Saturday, January 18, 2014

The Myth of Self-Publishing

More often now, I am approached by people who have just written a novel and immediately self-published it. Starting with their poorly presented request, continuing through their poorly presented material on their website or Amazon--and immediately upon reading the first page or two (sometimes the first paragraph,) the work reeks of amateur writing. I am all for trying to write, but it takes a lot more to reach the publishable stage.
While some books get the full professional treatment by the authors who have honed their craft and eventually hire editors to make their manuscripts as perfect as can be, I've heard would-be authors that "never want to bother" with the many rounds of revising and editing--"too much work and it's boring"--not to mention the cost of a professional editor who can shepherd a writer. (Beware of phonies, though, as the field is peppered with them.)
This lazy attitude is reflected in the first few page(s) of many self-published books I've been asked to read and to give my endorsement or write reviews--after publication. Unfortunately, the stigma is justified. It is simply too hard to find the gems among these many half-assed efforts in the self-publishing arena. The rare success stories give false hope to many would-be writers the same way that inner-city African-American boys dream of becoming the next Michael Jordan....  These boys stand no more chance to emulate his successful career as any writer can "pull $50,000 a month" as described in some articles or promised by self-publishing outfits. Those print-on-demand outfits make their $$s not from selling books they print, but from the hefty fees paid by authors for "marketing"--another scam since they do little more than make the books available on Amazon.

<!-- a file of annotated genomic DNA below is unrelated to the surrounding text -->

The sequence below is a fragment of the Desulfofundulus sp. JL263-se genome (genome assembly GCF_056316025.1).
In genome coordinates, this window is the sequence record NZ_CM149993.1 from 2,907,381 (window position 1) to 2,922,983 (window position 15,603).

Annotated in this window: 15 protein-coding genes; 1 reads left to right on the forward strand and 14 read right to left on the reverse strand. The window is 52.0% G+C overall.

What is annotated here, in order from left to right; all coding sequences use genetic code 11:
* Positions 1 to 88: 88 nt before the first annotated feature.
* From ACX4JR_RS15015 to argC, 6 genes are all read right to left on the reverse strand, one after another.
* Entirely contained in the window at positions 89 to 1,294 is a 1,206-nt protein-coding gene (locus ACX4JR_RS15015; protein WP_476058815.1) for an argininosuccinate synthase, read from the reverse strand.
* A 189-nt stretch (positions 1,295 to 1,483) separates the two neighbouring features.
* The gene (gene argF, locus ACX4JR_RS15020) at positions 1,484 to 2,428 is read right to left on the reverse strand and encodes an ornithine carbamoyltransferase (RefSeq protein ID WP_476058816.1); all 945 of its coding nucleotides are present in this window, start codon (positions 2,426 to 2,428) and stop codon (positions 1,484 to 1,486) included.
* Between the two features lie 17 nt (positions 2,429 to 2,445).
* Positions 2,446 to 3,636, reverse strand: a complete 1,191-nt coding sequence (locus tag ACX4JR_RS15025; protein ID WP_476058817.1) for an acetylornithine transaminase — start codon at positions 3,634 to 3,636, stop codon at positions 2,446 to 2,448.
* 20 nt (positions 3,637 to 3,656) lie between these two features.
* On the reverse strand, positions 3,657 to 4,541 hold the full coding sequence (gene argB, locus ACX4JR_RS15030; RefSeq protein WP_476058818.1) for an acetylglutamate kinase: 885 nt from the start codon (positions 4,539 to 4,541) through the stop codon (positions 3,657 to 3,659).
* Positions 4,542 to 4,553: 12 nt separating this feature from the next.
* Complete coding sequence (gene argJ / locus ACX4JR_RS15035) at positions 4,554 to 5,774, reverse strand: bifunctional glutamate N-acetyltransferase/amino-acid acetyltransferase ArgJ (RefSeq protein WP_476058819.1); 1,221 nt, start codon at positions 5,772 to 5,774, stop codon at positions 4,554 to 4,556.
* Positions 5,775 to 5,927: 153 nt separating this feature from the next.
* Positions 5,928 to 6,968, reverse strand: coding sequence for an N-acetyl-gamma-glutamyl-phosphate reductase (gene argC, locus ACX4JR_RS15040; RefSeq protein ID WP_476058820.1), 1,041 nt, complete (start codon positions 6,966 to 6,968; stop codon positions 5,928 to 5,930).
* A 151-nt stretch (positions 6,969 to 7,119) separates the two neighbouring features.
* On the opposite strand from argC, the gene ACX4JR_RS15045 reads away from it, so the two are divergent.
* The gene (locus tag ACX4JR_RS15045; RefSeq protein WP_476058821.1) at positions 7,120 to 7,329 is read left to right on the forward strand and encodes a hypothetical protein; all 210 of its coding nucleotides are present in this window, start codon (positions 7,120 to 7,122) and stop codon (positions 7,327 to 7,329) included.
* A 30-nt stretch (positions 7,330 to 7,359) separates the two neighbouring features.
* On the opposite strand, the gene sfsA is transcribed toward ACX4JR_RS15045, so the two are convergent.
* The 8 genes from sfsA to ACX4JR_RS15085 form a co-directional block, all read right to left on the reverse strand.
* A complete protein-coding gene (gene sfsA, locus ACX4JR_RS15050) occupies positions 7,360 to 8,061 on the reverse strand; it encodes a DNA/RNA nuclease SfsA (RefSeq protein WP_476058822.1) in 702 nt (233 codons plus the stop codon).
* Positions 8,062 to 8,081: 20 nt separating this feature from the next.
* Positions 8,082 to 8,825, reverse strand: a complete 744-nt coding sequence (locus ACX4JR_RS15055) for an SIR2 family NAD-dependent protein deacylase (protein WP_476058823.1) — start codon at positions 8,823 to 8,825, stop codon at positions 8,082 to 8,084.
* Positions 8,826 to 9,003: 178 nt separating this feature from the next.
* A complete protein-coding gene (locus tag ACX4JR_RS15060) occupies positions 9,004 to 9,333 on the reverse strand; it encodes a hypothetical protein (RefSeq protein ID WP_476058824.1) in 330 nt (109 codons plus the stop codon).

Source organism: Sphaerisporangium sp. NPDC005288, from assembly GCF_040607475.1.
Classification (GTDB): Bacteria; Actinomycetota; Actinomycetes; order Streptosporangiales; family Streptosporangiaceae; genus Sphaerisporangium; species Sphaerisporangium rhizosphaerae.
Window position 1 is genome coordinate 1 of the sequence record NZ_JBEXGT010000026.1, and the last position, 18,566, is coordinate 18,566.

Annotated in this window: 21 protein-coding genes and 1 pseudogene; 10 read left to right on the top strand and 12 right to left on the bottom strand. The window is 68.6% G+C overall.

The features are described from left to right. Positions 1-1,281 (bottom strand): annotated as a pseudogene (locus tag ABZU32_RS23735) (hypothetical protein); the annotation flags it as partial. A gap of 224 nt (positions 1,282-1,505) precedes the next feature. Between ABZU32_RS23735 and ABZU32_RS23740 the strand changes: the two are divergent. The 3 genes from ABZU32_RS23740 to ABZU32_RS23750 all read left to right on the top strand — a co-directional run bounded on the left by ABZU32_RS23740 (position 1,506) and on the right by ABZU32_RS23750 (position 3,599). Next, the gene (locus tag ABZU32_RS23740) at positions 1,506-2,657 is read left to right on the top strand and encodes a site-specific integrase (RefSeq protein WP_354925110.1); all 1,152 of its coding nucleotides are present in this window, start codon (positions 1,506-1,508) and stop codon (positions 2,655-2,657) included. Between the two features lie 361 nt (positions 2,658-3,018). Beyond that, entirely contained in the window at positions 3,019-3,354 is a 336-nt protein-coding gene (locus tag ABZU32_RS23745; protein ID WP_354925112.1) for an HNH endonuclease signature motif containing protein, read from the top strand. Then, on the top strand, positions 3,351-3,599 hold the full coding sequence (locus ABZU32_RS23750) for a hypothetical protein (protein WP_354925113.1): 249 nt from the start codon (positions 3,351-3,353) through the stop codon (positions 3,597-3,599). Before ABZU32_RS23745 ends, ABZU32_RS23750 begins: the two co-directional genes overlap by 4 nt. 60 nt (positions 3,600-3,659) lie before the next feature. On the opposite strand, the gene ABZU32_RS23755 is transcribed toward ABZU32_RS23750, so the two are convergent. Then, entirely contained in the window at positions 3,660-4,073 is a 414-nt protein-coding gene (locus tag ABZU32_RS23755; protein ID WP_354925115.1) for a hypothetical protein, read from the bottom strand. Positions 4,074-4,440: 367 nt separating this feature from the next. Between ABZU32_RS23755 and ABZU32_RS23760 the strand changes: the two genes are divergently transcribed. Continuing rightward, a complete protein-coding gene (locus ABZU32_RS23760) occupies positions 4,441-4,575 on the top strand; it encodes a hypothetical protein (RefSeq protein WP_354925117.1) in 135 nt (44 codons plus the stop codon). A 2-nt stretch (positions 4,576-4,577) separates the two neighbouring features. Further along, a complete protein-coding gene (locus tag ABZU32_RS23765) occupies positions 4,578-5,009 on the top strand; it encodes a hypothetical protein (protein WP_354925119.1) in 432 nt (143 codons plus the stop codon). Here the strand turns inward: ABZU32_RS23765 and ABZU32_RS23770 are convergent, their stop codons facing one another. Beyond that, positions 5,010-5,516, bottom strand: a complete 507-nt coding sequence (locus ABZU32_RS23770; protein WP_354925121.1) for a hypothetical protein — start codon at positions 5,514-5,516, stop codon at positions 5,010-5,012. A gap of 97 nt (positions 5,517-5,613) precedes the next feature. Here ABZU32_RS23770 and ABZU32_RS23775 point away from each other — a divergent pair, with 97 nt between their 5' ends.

No star dust of success will be sprinkled from above unless you are willing to do the work.
Rare is the concert pianist who sits at the piano at age four, and then proceeds to compose and give performances at Carnegie Hall with little training. Most professional musicians spend a lifetime of daily practicing. Writing--especially fiction--requires mastering the craft, revising and editing numerous times--often for years. (I go over each of my manuscripts 80 times and have half-a-dozen astute readers with red pens give me their feedbacks.) It's not for nothing that many authors report 4-10 years of working on a single novel.
The exception to this doom-to-fail efforts are those who write personal biographies for their own family recorded history and do not expect to sell (or give away) more than 60 copies. The other exception are consultants who wish to put their wisdom into books they can use as promotions to obtain assignments, establish credibility to get on radio and TV shows, or give or sell copies at their workshops. But their books better be good! It is simply embarrassing to give out a book filled with errors.
I am all for the write-your-novel-in-one-month projects as they jump start many would-be authors. But that first month is only the first baby step. If you are writing your first novel, just make sure you love the long and lonely process, so that the journey will be the most exciting you've ever taken.